GBP/USD struggled against the recovering USD and the rise in the UK’s unemployment rate. What’s next? The focus this week is on May’s Brexit speech and we also have some PMIs. Here are the key events and an updated technical analysis for GBP/USD.
The unemployment rate increased in the UK toi 4.4%, stealing the show from wages, that remained unchanged at 2.5%. The worrying development weighed on the pound. In the US, the FOMC Meeting Minutes included some optimism about the economy, helping the dollar in its recovery path.
GBP/USD daily graph with resistance and support lines on it. Click to enlarge:
High Street Lending: Monday, 9:30. This is an early gauge of mortgages, as it represents around 65% of lending. After a disappointing drop to 36.1K in November, a small increase to 37.2K is on the cards now.
Jon Cunliffe talks: Monday, 18:00. The BOE Deputy Governor will speak at the University of Warwick and may react to the latest data. The BOE is still expected to raise rates in May, but nothing is fully priced in.
BRC Shop Price Index: Wednesday, 00:01. The British Retail Consortium showed annual drops in prices at its retail shops in recent months. A fall of 0.5% was seen in January and we could see a similar number now.
GfK Consumer Confidence: Wednesday, 00:01. Consumer confidence surprised to the upside in January but still remains negative at -9 points. A small deterioration to -10 is on the cards now. Negative numbers reflect pessimism.
Nationwide HPI: Thursday, 7:00. This early assessment of house prices surprised in January with an increase of 0.6%, more than had been expected. We may see a more moderate increase now.
Manufacturing PMI: Thursday, 9:30. The first of Markit’s three purchasing managers’ indices has shown solid growth in the manufacturing sector back in January with a score of 55.3 points. A small drop to 55.1 is on the cards now.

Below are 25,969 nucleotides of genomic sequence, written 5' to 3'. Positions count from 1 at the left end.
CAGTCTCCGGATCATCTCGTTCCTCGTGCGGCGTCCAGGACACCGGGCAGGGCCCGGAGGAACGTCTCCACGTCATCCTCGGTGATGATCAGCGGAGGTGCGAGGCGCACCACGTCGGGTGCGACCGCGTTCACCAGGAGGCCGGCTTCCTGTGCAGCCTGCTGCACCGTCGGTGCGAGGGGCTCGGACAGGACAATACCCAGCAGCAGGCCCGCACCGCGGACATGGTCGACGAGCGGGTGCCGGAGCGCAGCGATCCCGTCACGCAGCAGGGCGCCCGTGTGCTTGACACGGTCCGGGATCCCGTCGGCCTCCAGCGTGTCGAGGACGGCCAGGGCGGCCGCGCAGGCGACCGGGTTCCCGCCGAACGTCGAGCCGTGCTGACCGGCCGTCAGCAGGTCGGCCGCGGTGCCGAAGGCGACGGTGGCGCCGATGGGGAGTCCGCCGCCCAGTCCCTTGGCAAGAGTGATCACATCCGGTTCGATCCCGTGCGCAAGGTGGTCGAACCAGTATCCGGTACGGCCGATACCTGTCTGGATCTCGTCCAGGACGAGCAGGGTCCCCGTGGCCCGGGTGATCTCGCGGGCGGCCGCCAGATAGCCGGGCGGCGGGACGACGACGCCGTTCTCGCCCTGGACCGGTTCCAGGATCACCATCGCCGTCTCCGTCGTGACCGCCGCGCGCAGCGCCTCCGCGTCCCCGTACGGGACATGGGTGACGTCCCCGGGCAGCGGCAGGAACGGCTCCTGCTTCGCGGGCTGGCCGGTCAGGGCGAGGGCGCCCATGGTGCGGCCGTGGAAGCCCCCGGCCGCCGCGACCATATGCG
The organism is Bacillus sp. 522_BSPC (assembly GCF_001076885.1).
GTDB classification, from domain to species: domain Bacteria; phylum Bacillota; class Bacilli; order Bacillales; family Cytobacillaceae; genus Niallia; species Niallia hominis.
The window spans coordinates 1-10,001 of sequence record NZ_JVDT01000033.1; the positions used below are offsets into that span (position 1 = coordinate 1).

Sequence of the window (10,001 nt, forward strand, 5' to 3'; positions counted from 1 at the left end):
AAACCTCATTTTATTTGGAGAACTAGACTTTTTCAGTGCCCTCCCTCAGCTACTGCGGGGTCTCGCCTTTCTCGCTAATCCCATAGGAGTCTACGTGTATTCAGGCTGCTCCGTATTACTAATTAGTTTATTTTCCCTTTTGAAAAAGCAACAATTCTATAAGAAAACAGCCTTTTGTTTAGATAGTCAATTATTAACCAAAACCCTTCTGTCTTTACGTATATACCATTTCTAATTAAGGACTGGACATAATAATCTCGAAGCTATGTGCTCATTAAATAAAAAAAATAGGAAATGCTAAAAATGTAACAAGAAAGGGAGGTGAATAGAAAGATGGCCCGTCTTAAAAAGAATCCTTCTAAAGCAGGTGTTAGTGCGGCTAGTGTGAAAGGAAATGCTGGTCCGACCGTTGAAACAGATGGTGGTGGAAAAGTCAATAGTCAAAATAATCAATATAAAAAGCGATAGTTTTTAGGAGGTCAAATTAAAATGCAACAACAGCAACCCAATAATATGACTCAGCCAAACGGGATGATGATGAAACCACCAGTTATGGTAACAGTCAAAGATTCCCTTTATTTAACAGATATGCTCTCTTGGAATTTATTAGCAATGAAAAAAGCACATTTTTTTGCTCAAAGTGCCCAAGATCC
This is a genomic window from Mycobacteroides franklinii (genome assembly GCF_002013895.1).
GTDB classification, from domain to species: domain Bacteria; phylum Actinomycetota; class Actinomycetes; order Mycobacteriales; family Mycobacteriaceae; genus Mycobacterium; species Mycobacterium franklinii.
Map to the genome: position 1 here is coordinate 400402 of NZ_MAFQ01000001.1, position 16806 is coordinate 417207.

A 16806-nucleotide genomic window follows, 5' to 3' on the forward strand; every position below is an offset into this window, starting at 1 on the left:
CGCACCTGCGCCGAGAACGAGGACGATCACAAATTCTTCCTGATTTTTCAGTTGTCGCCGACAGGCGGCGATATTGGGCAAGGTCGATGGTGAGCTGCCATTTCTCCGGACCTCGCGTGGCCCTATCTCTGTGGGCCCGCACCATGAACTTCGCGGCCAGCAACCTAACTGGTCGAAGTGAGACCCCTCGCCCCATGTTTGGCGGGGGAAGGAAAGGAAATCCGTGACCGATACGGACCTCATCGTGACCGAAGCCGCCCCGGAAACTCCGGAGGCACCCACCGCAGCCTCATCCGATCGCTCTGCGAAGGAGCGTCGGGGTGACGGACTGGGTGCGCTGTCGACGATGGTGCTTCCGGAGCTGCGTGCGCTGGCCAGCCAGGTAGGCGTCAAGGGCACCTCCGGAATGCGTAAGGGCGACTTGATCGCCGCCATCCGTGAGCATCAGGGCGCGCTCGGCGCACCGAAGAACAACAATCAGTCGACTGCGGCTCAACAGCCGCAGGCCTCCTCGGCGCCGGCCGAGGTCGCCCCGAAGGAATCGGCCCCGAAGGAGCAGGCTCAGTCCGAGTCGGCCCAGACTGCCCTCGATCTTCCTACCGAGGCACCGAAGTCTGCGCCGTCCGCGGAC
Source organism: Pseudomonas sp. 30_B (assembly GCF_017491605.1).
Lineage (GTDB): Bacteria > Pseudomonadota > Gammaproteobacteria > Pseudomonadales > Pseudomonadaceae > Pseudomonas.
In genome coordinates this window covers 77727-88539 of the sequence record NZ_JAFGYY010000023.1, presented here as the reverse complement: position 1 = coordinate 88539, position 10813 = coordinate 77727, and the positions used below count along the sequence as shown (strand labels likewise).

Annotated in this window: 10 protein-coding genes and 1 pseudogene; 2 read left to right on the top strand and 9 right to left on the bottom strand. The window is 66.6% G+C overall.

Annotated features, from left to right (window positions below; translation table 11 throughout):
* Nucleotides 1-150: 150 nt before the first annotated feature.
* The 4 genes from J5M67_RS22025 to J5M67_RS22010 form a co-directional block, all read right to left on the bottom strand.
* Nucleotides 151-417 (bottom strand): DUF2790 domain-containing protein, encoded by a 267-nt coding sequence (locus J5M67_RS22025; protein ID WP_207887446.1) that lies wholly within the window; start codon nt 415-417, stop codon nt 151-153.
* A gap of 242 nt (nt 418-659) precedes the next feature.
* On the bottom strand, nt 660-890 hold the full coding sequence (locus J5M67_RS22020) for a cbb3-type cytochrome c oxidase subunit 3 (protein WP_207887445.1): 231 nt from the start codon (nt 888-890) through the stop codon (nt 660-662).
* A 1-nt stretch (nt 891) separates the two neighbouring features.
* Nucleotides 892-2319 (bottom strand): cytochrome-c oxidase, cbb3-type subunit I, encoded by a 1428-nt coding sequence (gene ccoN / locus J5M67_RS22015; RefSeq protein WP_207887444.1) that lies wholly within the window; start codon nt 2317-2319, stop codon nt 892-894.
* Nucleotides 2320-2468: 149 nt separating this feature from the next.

Net Lending to Individuals: Thursday, 9:30. A higher level of lending implies quicker economic growth. After hitting 5.2 billion in December, a small increase to 5.4 billion is on the cards for January.
M4 Money Supply: Thursday, 9:30. The amount of money in circulation squeezed by 0.6% in December, causing some worries. A bounce back with 0.4% is projected now.
Mortgage Approvals: Thursday, 9:30. The total number of mortgages slipped to 61K in December, significantly worse than forecast. A small increase to 62K is estimated for January.
UK PM May talks: Friday. The Prime Minister of the UK is set to deliver a keynote speech about the future trade relations that her government wishes to have with the European Union. Markets would prefer a continued membership in the Single Market and the Customs Union, but the hard-Brexiteers would prefer a looser relationship. The speech should help clarify the direction of the government. The pound will not only move on the speech but also on the reaction by the European Union. A warm welcome would be positive while a rejection of May’s proposals would weigh on the pound.
Construction PMI: Friday, 9:30. The construction sector has been lagging behind the other sectors and even temporarily dipped to contraction territory a few months ago. After nearly dipping there again with a score of only 50.2 points, a small rise to 50.5 is on the cards now.
Mark Carney talks Friday, 10:00. The Governor of the Bank of England will speak at the Scottish Economics Conference in Edinburgh and the topic is cryptocurrencies. Nevertheless, he may comment on monetary policy as well.
GBP/USD Technical Analysis
Pound/dollar struggled to break above the 1.40 level mentioned last week.
Technical lines from top to bottom:
1.4345 is the January 2018 swing high that is worth watching. 1.4280 was a top line in early February and it comes next.
1.4150 capped the pair in mid-February. It is followed by the round level of 1.40, which is eyed by many.
1.3850 was the low point in mid-February. 1.3765 was the low point in early February.
1.3620 capped the pair on its way up and then turned into support. 1.3550 was the November peak.
I remain bearish on GBP/USD
The British government is pressured by the hard-Brexiteers and markets will not like it. In addition, the economy is slowing down and we will learn more about it now.
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